MCN Curated Headlines

“‘Harvey’s in the sky with diamonds and he’s making me crazy. All he wants to do is party with his pretty baby.’ Weinstein later got Del Rey to do a song for the 2014 movie Big Eyes.”
Lana Del Rey Song “Cola” About Harvey Weinstein

“People didn’t like that I was deeply honest and an unavailable prude who, at times, had a big mouth”
Looking Back To Sean Young’s 2015 Exchange With Danny Leigh Over Where Her Career Landed

variety

“Harvey Weinstein, it is clear, is a monster, a sociopathic ogre, and I applaud the journalists who dragged the full scope of his reign of terror into the light of day, and survivors who have spoken out will have my heart forever. But Harvey is not the whole story. There are many Harveys, with varying amounts of influence, at every level in this industry. And at every level, formally and informally, they are covered for. Fuck that. I can’t name my attacker for legal reasons. But I won’t be silent any more. A television executive assaulted me, and the specific power dynamics of this industry aid and abet men like him.”
Variety TV Critic Maureen Ryan

hollywoodreporter.com

“Amazon was offered a chance to lock up ‘Big Little Lies.’ Other bidders made straight-to-series offers. Price would only offer a development deal, and company insiders say at a staff holiday party at the Lucky Strike in Hollywood, Price asked staffers if the two stars would ‘show their —s’ and mused aloud why he would greenlight the show if they didn’t. ‘Big Little’ Lies went to HBO and won eight Emmys — four times more than Amazon’s overall haul.”
Kim Masters and Lesley Goldberg on the Fall of Amazon Studios’ Roy Price

hollywoodreporter.com

“The greatest suffering was having to live without my parents. First, they took my mother from the ghetto, then my father.”
Polanski Shooting Documentary About His Wartime Krakow Childhood

ew

“I know it’s not my fault, but I didn’t -—ing help. Because I sat out there talking about this man like he was a hero, like he was my friend, like he was my father and shit like that, and he changed my —-ing life. And I showed other people, like, ‘You can dream, and you can make stuff, and this man will put it out.’ I was singing praises of somebody that I didn’t f—ing know. It all hurts, and it didn’t happen to me, but it all hurts.”
Kevin Smith To Donate Any Future Residuals From Weinstein-Produced Pics To Women in Film

“Everybody fucking knew… Or if Harvey’s behavior is the most reprehensible thing one can imagine, a not-so-distant second is the flood of sanctimonious denial and condemnation that now crashes upon these shores of rectitude in gloppy tides of bullshit righteousness.”
Screenwriter Scott Rosenberg On Harvey Weinstein

MCN Curated Headlines

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“The sad and painful truth is that pretty much everyone in this town knew who Harvey was. I have had long talks with my most liberal friends. Did we know he was a rapist? We didn’t. But did we know that for decades he has been offering actresses big careers in exchange for sexual favors? Yes, we did — and make no mistake, that is its own kind of rape. And did we all — or did any of us — refuse to do business with him on moral grounds? No. We ALL STAYED IN BUSINESS WITH HIM. I have never done business with Harvey but I can tell you with certainty that I would have — because I was recently approached by a film festival he sponsors. They asked me to submit my short film for their consideration and I did it without thinking twice. I am a dyed-in-the-wool feminist and a vocal one at that. So why didn’t I think twice? Because this entire town is built on the ugly principals that Harvey takes to an horrific extreme. If I didn’t work with people whose behavior I find reprehensible, I wouldn’t have a career.”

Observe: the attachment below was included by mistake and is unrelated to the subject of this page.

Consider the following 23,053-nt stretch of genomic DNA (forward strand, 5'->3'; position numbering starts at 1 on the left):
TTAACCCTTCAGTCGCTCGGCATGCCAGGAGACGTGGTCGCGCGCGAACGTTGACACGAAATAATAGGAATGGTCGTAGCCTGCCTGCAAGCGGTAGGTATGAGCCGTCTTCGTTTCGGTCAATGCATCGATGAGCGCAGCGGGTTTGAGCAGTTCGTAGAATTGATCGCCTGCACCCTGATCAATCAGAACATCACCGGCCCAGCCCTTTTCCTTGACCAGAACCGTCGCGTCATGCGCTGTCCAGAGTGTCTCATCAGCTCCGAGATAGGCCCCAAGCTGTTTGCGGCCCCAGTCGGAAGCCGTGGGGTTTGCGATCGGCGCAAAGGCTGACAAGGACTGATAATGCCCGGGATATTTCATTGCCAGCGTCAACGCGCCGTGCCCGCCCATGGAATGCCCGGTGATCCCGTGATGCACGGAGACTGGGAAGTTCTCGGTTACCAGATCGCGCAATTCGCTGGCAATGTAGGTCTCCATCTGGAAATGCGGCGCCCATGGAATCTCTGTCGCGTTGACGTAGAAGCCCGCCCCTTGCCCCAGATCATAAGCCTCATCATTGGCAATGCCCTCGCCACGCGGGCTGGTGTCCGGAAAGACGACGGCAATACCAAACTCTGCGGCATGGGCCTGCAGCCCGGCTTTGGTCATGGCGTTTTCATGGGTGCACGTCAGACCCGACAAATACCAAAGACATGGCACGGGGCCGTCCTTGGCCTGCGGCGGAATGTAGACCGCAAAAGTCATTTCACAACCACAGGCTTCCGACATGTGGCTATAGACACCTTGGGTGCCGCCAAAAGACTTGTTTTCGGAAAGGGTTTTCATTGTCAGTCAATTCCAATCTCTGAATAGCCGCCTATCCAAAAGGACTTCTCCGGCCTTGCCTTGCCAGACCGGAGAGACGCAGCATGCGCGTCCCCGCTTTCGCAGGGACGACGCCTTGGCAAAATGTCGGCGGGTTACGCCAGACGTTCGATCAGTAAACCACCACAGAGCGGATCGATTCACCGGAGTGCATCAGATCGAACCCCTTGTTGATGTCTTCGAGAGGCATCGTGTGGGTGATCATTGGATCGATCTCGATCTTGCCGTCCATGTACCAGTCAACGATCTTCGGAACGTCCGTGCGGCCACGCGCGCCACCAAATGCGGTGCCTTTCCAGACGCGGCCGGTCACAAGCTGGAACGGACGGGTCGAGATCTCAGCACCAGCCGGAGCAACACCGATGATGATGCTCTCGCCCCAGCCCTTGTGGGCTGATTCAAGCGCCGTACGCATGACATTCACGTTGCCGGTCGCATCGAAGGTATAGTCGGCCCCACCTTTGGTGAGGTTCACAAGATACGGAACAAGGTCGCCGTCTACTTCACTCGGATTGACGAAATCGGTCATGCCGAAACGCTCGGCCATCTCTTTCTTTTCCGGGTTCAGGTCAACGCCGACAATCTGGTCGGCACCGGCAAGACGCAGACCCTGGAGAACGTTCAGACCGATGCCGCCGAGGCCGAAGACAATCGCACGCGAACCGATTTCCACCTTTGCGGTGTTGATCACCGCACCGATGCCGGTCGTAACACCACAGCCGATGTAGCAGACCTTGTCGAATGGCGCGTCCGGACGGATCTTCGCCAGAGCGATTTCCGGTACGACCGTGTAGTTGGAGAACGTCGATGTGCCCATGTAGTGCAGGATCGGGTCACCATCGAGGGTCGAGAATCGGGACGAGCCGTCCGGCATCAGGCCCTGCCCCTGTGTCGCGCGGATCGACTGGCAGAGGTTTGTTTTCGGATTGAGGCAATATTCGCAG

~ Showrunner Krista Vernoff

From AMPAS president John Bailey:

Dear Fellow Academy Members,

Danish director Carl Dreyer’s 1928 film “The Passion of Joan of Arc” is not only one of the visual landmarks of the silent era, but is a deeply disturbing portrait of a young woman’s persecution in the face of the male judges and priests of the ruling order. The actress Maria Falconetti gave one of the most profoundly affecting performances in the history of cinema as the Maid of Orleans.

Since the decision of the Academy’s Board of Governors on Saturday October 14 to expel producer Harvey Weinstein from its membership, I have been haunted not only by the recurring image of Falconetti and the sad arc of her career (dying in Argentina in 1946, reputedly from a crash diet) but of Joan’s refusal to submit to an auto de fe recantation of her beliefs.

Recent public testimonies by some of filmdom’s most recognized women regarding sexual intimidation, predation, and physical force is, clearly, a turning point in the film industry—and hopefully in our country, where what happens in the world of movies becomes a marker of societal Zeitgeist. Their decision to stand up against a powerful, abusive male not only parallels the cinema courage of Falconetti’s Joan but gives all women courage to speak up.

After Saturday’s Board of Governors meeting, the Academy issued a passionately worded statement, expressing not only our concern about harassment in the film industry, but our intention to be a strong voice in changing the culture of sexual exploitation in the movie business, already common well before the founding of the Academy 90 years ago. It is up to all of us Academy members to more clearly define for ourselves the parameters of proper conduct, of sexual equality, and respect for our fellow artists throughout our industry. The Academy cannot, and will not, be an inquisitorial court, but we can be part of a larger initiative to define standards of behavior, and to support the vulnerable women and men who may be at personal and career risk because of violations of ethical standards by their peers.

Yours,
John